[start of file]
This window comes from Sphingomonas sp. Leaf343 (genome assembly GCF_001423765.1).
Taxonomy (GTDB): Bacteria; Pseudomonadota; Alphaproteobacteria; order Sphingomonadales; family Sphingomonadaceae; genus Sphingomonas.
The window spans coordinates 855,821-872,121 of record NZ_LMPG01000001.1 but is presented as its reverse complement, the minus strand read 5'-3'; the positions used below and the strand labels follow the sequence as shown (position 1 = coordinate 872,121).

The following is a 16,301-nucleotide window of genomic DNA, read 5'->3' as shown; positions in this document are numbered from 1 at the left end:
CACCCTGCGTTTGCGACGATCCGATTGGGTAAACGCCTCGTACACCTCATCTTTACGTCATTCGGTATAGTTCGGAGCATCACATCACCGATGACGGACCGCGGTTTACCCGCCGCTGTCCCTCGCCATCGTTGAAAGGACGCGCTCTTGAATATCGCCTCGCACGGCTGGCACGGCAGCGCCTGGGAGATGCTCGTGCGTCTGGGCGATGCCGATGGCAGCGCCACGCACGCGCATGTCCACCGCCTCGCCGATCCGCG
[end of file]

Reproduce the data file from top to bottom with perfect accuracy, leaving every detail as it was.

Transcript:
This window comes from Sphingomonas sp. Leaf343 (genome assembly GCF_001423765.1).
Taxonomy (GTDB): Bacteria; Pseudomonadota; Alphaproteobacteria; order Sphingomonadales; family Sphingomonadaceae; genus Sphingomonas.
The window spans coordinates 855,821-872,121 of record NZ_LMPG01000001.1 but is presented as its reverse complement, the minus strand read 5'-3'; the positions used below and the strand labels follow the sequence as shown (position 1 = coordinate 872,121).

The following is a 16,301-nucleotide window of genomic DNA, read 5'->3' as shown; positions in this document are numbered from 1 at the left end:
CACCCTGCGTTTGCGACGATCCGATTGGGTAAACGCCTCGTACACCTCATCTTTACGTCATTCGGTATAGTTCGGAGCATCACATCACCGATGACGGACCGCGGTTTACCCGCCGCTGTCCCTCGCCATCGTTGAAAGGACGCGCTCTTGAATATCGCCTCGCACGGCTGGCACGGCAGCGCCTGGGAGATGCTCGTGCGTCTGGGCGATGCCGATGGCAGCGCCACGCACGCGCATGTCCACCGCCTCGCCGATCCGCG